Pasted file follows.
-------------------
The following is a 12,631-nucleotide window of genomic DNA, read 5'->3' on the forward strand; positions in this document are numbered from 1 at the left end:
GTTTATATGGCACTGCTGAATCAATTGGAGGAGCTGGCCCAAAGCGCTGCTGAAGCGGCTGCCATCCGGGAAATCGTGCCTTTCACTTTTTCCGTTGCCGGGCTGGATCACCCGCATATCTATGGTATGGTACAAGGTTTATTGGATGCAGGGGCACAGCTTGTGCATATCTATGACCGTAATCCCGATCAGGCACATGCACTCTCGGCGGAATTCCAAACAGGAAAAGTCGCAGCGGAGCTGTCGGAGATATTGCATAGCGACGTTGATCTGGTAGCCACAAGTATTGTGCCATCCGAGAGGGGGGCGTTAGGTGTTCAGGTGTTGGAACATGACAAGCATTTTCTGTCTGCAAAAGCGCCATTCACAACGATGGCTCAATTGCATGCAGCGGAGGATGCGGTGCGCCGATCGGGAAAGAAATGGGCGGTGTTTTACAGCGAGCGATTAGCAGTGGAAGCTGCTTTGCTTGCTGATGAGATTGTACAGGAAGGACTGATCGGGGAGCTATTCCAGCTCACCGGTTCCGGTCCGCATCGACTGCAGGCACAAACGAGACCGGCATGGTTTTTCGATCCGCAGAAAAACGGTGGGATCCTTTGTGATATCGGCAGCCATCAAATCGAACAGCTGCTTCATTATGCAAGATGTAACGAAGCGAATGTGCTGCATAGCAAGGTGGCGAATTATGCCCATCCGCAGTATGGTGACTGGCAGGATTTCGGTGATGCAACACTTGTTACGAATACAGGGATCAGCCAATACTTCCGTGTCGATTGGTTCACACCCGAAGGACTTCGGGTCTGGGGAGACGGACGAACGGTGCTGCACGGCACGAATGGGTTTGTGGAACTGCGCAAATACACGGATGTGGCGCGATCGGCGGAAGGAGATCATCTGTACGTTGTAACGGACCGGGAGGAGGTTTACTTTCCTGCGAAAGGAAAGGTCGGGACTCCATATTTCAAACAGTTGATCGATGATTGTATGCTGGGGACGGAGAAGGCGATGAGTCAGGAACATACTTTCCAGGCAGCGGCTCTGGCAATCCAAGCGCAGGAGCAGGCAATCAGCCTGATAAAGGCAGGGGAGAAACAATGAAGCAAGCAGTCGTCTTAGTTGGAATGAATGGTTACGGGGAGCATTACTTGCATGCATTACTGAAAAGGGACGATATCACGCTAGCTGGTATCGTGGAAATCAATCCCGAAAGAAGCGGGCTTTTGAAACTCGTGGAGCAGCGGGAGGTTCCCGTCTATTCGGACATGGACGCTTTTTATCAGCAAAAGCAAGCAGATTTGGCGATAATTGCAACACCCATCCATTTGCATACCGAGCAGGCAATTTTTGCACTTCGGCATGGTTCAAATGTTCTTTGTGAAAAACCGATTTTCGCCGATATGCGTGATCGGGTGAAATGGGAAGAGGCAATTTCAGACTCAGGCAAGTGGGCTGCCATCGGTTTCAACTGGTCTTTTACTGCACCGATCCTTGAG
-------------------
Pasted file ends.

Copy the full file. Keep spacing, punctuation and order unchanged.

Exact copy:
The following is a 12,631-nucleotide window of genomic DNA, read 5'->3' on the forward strand; positions in this document are numbered from 1 at the left end:
GTTTATATGGCACTGCTGAATCAATTGGAGGAGCTGGCCCAAAGCGCTGCTGAAGCGGCTGCCATCCGGGAAATCGTGCCTTTCACTTTTTCCGTTGCCGGGCTGGATCACCCGCATATCTATGGTATGGTACAAGGTTTATTGGATGCAGGGGCACAGCTTGTGCATATCTATGACCGTAATCCCGATCAGGCACATGCACTCTCGGCGGAATTCCAAACAGGAAAAGTCGCAGCGGAGCTGTCGGAGATATTGCATAGCGACGTTGATCTGGTAGCCACAAGTATTGTGCCATCCGAGAGGGGGGCGTTAGGTGTTCAGGTGTTGGAACATGACAAGCATTTTCTGTCTGCAAAAGCGCCATTCACAACGATGGCTCAATTGCATGCAGCGGAGGATGCGGTGCGCCGATCGGGAAAGAAATGGGCGGTGTTTTACAGCGAGCGATTAGCAGTGGAAGCTGCTTTGCTTGCTGATGAGATTGTACAGGAAGGACTGATCGGGGAGCTATTCCAGCTCACCGGTTCCGGTCCGCATCGACTGCAGGCACAAACGAGACCGGCATGGTTTTTCGATCCGCAGAAAAACGGTGGGATCCTTTGTGATATCGGCAGCCATCAAATCGAACAGCTGCTTCATTATGCAAGATGTAACGAAGCGAATGTGCTGCATAGCAAGGTGGCGAATTATGCCCATCCGCAGTATGGTGACTGGCAGGATTTCGGTGATGCAACACTTGTTACGAATACAGGGATCAGCCAATACTTCCGTGTCGATTGGTTCACACCCGAAGGACTTCGGGTCTGGGGAGACGGACGAACGGTGCTGCACGGCACGAATGGGTTTGTGGAACTGCGCAAATACACGGATGTGGCGCGATCGGCGGAAGGAGATCATCTGTACGTTGTAACGGACCGGGAGGAGGTTTACTTTCCTGCGAAAGGAAAGGTCGGGACTCCATATTTCAAACAGTTGATCGATGATTGTATGCTGGGGACGGAGAAGGCGATGAGTCAGGAACATACTTTCCAGGCAGCGGCTCTGGCAATCCAAGCGCAGGAGCAGGCAATCAGCCTGATAAAGGCAGGGGAGAAACAATGAAGCAAGCAGTCGTCTTAGTTGGAATGAATGGTTACGGGGAGCATTACTTGCATGCATTACTGAAAAGGGACGATATCACGCTAGCTGGTATCGTGGAAATCAATCCCGAAAGAAGCGGGCTTTTGAAACTCGTGGAGCAGCGGGAGGTTCCCGTCTATTCGGACATGGACGCTTTTTATCAGCAAAAGCAAGCAGATTTGGCGATAATTGCAACACCCATCCATTTGCATACCGAGCAGGCAATTTTTGCACTTCGGCATGGTTCAAATGTTCTTTGTGAAAAACCGATTTTCGCCGATATGCGTGATCGGGTGAAATGGGAAGAGGCAATTTCAGACTCAGGCAAGTGGGCTGCCATCGGTTTCAACTGGTCTTTTACTGCACCGATCCTTGAG